Composer Rob Deemer teaches at SUNY Fredonia. He blogs regularly at NewMusicBox; he’s also a frequent contributor to Sequenza 21. The presenters enjoyed his whole string quartet, but were running short on program time. He was kind enough to consent to our request to present an excerpt as part of next week’s Sequenza 21/MNMP Concert (Oct. 25 at 7 PM at Joe’s Pub).
I’ve heard many composers say that the time directly after they finish their studies is one of the most important periods in their career when they finally feel comfortable to experiment, free from the pressures of being accepted by their peers and instructors. I found myself in that exact position in the two years between finishing my degree at the University of Texas and landing my current position at SUNY Fredonia. During that time, I lived and taught in Oklahoma, and the relative seclusion I had while working there allowed me to dig into some very primal concepts that I hadn’t dreamt of writing about up to that point – death and politics being two of them.
When the MacArthur Quartet at the University of Oklahoma asked me to write a string quartet, I drew upon the paintings of Julie Speed for inspiration. A surrealist painter based in Austin, Texas whose works have been shown throughout the world, Julie’s unique ability to create images that were at once recognizable and pleasantly disturbing had interested me for some time and when the opportunity presented itself to compose a work based on her paintings, I jumped at the chance and created a four-movement work Speedvisions. The individual movements are general interpretations of each painting, and while the other three movements Tea, Military Science, and Diminuendo have been received well in performances, the second movement of the work that ACME will be performing Tuesday evening has always garnered the most attention.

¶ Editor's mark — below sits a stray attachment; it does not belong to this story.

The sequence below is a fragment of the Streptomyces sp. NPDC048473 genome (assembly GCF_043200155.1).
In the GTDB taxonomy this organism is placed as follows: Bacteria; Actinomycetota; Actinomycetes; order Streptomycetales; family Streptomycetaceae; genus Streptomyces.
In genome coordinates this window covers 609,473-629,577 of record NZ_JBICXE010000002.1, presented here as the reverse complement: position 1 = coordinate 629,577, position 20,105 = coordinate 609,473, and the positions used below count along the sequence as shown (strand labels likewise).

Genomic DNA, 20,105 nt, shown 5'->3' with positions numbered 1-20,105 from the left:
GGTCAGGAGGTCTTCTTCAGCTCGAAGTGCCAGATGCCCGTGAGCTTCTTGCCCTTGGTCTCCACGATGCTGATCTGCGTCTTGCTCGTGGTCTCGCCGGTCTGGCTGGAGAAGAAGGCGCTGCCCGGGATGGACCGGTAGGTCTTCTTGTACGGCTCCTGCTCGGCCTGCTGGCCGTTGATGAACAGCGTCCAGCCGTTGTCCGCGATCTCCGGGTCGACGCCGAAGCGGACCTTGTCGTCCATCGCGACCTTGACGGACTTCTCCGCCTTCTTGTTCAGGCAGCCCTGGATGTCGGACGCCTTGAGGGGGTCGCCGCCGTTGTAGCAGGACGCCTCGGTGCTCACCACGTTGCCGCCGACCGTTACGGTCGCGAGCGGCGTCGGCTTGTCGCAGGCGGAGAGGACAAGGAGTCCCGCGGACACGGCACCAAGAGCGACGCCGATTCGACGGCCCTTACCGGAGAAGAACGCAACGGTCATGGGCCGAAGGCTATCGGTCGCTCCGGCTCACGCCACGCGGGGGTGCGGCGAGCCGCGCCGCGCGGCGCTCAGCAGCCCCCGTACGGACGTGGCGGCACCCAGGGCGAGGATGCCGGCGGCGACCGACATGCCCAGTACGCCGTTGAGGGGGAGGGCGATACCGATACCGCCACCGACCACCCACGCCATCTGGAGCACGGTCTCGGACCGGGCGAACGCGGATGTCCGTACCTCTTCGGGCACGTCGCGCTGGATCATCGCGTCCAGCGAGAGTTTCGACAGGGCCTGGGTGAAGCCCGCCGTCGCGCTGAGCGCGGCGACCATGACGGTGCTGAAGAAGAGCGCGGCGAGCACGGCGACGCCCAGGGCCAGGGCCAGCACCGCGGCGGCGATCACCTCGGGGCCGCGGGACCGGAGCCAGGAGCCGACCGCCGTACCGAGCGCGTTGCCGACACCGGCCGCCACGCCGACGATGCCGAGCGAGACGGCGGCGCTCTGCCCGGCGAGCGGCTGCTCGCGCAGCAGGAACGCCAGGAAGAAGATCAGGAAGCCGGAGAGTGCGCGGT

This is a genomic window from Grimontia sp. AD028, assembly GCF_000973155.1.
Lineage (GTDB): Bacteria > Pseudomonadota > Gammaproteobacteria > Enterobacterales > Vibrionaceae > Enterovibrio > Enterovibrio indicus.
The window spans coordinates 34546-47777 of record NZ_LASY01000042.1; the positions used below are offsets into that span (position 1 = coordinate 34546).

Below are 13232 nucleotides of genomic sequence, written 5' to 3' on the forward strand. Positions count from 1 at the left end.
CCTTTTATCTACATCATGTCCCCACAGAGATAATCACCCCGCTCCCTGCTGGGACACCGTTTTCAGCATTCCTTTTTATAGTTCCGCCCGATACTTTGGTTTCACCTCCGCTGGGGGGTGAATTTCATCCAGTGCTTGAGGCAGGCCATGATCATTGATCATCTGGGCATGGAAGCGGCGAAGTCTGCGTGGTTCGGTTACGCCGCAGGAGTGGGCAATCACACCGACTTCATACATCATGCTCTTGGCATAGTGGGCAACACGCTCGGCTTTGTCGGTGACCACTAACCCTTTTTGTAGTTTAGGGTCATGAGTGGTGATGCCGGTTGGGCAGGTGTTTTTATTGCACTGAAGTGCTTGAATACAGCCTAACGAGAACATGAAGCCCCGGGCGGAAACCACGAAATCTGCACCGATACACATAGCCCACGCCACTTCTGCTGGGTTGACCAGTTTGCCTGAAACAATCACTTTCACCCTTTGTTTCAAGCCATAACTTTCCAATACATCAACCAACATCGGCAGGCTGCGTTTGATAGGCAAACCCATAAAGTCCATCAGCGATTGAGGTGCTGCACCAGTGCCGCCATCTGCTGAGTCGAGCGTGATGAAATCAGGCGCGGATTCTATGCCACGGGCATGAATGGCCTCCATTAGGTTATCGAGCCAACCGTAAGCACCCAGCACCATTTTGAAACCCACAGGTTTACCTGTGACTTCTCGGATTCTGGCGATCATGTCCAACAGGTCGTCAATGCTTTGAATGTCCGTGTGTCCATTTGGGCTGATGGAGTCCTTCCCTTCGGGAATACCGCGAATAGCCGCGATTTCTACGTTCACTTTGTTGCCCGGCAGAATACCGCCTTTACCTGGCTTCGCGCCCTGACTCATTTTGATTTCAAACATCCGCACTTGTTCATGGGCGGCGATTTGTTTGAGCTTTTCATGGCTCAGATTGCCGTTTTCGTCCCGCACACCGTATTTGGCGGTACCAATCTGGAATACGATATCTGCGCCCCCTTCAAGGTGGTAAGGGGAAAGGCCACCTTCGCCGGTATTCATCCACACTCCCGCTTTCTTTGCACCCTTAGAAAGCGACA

The Grand Dragon Crossing the River Styx on His Way to Hell is glorious in its directness and pulls no punches with its subject matter. With a nod towards Charles Ives, I have interweaved several slave and protest songs (including Hallelujah – I’m A-Travelin’ and I’m on My Way to the Freedom Land) together with a slave owner’s song (Run, N___, Run) and an ostinato pattern fashioned from We Shall Overcome. The movement is one of the most visceral of my works, but with enough tongue in the cheek to not become overbearing.
The Sequenza 21 Concert is free.
October 25 at 7 PM
Joe’s Pub in NYC
Tickets and Tables are still available by phone.
Call 212.539.8778 to make your reservation